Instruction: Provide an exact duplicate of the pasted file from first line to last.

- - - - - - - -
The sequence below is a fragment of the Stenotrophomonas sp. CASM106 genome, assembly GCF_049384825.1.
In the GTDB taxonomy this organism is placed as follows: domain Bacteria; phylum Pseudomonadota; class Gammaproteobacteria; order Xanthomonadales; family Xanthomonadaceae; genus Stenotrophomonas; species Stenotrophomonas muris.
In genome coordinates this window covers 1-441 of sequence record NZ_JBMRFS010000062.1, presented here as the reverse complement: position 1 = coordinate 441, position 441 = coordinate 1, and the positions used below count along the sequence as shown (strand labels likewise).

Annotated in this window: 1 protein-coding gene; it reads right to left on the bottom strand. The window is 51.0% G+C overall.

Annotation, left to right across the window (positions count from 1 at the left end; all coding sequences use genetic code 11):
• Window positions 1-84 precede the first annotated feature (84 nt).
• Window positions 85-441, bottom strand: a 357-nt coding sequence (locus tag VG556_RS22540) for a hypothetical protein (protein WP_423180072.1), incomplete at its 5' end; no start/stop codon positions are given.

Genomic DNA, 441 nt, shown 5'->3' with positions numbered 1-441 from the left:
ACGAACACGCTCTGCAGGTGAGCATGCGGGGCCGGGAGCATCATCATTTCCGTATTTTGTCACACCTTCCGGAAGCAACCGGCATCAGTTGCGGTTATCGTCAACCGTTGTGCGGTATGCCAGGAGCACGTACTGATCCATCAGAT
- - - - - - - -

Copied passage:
The sequence below is a fragment of the Stenotrophomonas sp. CASM106 genome, assembly GCF_049384825.1.
In the GTDB taxonomy this organism is placed as follows: domain Bacteria; phylum Pseudomonadota; class Gammaproteobacteria; order Xanthomonadales; family Xanthomonadaceae; genus Stenotrophomonas; species Stenotrophomonas muris.
In genome coordinates this window covers 1-441 of sequence record NZ_JBMRFS010000062.1, presented here as the reverse complement: position 1 = coordinate 441, position 441 = coordinate 1, and the positions used below count along the sequence as shown (strand labels likewise).

Annotated in this window: 1 protein-coding gene; it reads right to left on the bottom strand. The window is 51.0% G+C overall.

Annotation, left to right across the window (positions count from 1 at the left end; all coding sequences use genetic code 11):
• Window positions 1-84 precede the first annotated feature (84 nt).
• Window positions 85-441, bottom strand: a 357-nt coding sequence (locus tag VG556_RS22540) for a hypothetical protein (protein WP_423180072.1), incomplete at its 5' end; no start/stop codon positions are given.

Genomic DNA, 441 nt, shown 5'->3' with positions numbered 1-441 from the left:
ACGAACACGCTCTGCAGGTGAGCATGCGGGGCCGGGAGCATCATCATTTCCGTATTTTGTCACACCTTCCGGAAGCAACCGGCATCAGTTGCGGTTATCGTCAACCGTTGTGCGGTATGCCAGGAGCACGTACTGATCCATCAGAT